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“Brown v Board” Was Decided 64 Years Ago But America’s Schools Are Still Segregated


In this op-ed, Teen Vogue columnist Lincoln Blades explains why the legacy of Brown v Board of Education is under attack across the country.

On May 17, 1954, the Supreme Court ruled that segregating public schools according to “separate but equal” was unconstitutional in America, allowing the nation to witness one of its greatest legal achievements of the Civil Rights era. But today, on the 64th anniversary of Brown v Board of Education, we must reflect on that momentous victory not for romanticized nostalgia, but rather because, according to some researchers, our public schools are more segregated today than they were in the late ’60s.

For much of America’s history, black children and white children have been prevented from attending the same schools, due to legalities and sometimes even violence aimed at black students who attempted to do so. Whether it was 19th century anti-literacy laws that prohibited enslaved children from receiving any form of education, or the 1896 Supreme Court ruling in Plessy v Ferguson which held that segregation did not violate the 14th amendment (which grants all U.S. citizens equal protection under the law) as long as the separate facilities were equal (a ruling referred to as “separate but equal”). This effectively relegated black and white students to incredibly different public schools, with white children having better access to higher quality facilities and resources, while black Americans, who were just 31 years removed from slavery, were displaced with fewer supplies and opportunities than their white neighbors.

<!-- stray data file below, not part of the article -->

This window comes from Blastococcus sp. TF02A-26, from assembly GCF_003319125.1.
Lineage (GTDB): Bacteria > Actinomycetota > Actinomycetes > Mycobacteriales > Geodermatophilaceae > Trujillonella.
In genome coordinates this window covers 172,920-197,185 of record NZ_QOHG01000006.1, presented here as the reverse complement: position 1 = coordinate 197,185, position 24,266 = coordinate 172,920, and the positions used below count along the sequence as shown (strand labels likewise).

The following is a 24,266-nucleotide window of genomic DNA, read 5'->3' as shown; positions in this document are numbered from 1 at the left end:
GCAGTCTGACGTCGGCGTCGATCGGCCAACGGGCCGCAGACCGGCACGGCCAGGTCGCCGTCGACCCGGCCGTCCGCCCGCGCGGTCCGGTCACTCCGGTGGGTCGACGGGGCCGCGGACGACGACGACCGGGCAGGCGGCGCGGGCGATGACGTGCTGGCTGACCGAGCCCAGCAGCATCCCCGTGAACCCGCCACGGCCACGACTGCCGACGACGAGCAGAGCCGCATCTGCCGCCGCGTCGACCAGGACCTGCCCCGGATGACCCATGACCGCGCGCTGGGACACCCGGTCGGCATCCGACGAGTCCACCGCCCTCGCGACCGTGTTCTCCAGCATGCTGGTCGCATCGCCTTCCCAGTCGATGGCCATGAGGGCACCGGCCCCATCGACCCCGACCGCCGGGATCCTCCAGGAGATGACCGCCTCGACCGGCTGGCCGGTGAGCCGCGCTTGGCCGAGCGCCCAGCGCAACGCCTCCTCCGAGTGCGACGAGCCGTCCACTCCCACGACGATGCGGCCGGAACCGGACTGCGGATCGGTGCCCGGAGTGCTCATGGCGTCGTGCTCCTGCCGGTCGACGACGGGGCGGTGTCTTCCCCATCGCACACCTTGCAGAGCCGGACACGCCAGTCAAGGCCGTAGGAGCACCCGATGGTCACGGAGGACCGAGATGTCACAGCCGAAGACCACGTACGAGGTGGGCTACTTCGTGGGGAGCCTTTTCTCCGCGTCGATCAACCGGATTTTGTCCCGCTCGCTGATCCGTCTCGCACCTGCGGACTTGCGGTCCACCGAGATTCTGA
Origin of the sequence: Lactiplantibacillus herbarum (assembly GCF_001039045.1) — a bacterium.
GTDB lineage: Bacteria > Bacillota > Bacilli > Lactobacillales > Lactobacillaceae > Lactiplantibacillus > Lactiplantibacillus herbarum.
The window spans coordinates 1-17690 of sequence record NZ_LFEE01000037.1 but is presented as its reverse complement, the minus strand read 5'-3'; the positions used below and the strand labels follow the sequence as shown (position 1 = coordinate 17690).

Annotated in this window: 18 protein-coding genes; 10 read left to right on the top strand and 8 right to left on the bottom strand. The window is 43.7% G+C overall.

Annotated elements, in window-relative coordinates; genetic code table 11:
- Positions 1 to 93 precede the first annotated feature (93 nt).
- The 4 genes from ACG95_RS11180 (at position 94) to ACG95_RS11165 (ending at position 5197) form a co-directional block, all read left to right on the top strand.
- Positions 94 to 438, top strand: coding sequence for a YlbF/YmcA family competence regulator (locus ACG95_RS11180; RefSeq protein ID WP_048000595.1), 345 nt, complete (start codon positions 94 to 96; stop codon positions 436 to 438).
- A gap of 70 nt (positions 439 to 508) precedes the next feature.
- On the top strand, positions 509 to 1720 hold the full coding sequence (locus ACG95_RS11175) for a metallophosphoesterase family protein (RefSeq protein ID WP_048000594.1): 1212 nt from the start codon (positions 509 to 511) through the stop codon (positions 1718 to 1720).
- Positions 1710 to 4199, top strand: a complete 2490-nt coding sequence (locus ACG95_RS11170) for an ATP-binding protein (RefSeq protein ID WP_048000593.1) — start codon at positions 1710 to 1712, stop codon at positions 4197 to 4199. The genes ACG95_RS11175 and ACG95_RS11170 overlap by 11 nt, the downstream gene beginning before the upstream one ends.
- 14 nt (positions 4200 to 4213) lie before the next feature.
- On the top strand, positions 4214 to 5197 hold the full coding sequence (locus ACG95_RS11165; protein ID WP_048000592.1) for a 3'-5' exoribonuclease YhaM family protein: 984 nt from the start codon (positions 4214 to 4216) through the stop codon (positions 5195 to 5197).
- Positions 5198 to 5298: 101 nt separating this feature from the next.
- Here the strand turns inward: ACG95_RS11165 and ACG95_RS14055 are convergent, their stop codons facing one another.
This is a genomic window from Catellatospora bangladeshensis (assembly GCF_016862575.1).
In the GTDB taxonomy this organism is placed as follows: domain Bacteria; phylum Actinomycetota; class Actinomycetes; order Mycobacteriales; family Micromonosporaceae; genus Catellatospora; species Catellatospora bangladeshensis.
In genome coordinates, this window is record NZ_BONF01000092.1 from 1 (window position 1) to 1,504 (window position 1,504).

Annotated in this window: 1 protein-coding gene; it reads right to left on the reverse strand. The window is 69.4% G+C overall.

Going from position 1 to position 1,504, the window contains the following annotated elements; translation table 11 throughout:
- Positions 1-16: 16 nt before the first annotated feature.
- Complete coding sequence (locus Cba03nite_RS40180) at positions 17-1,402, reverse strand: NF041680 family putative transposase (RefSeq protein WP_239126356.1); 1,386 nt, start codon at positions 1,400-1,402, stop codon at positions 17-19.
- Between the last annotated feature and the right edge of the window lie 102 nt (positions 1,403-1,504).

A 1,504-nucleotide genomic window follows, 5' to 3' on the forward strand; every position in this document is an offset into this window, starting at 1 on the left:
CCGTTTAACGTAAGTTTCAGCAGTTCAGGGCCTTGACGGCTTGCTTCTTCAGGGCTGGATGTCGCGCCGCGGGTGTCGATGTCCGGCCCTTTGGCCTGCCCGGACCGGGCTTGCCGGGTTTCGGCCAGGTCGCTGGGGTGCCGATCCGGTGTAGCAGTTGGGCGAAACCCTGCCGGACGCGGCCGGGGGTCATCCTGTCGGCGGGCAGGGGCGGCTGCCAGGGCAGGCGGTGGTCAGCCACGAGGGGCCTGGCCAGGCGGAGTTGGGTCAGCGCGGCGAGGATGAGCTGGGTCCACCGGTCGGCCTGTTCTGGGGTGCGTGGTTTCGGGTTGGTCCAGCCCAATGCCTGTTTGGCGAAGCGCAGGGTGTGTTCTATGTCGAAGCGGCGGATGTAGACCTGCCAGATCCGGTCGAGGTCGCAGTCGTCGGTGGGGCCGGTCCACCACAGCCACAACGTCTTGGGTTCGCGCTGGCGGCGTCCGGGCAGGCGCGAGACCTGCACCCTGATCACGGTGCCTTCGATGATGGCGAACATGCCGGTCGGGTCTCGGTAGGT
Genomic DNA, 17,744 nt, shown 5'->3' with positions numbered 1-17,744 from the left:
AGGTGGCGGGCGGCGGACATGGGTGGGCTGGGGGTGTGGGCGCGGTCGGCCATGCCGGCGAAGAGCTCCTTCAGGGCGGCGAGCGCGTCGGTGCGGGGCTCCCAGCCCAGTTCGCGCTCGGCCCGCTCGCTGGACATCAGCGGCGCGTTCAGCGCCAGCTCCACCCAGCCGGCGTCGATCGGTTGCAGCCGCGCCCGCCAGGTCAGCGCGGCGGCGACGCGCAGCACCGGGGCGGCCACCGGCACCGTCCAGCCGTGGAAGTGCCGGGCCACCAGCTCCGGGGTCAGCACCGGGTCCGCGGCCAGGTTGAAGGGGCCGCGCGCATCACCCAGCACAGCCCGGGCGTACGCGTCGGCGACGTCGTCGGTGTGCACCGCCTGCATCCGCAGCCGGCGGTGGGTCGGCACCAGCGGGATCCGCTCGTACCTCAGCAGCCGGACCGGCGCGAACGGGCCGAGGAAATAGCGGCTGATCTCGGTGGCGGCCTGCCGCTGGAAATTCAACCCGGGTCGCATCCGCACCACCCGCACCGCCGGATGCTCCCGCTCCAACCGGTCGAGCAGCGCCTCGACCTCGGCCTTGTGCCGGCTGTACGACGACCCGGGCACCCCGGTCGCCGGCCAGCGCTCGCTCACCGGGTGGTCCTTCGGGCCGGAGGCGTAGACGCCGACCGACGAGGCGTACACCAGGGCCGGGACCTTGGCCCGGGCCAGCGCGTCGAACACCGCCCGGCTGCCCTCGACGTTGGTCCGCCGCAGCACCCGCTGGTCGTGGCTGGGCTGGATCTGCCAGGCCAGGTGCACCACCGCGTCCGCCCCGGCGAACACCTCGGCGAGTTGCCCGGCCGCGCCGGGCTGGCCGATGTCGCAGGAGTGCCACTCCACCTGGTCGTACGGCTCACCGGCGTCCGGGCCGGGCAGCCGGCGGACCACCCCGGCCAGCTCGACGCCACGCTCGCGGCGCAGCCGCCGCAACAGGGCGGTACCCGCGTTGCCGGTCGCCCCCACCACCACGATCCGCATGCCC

In 1951, Oliver Brown, a black father from Topeka, Kansas, became fed up with the inequality of segregation after his 9-year-old daughter, Linda, was denied entry into Topeka’s all-white elementary schools and decided to file a class-action suit against the Board of Education of Topeka. The case made it all the way to the Supreme Court, where Thurgood Marshall, who at the time was the head of the NAACP Legal Defense and Educational Fund, served as Oliver’s chief attorney — a courtroom Marshall eventually became intimately familiar with after becoming the first black Supreme Court justice in American history. It was just 64 years ago today that the face, and race, of America’s education system was forever changed by the unanimous Supreme Court decision overruling Plessy, effectively disallowing segregation in America’s public schools.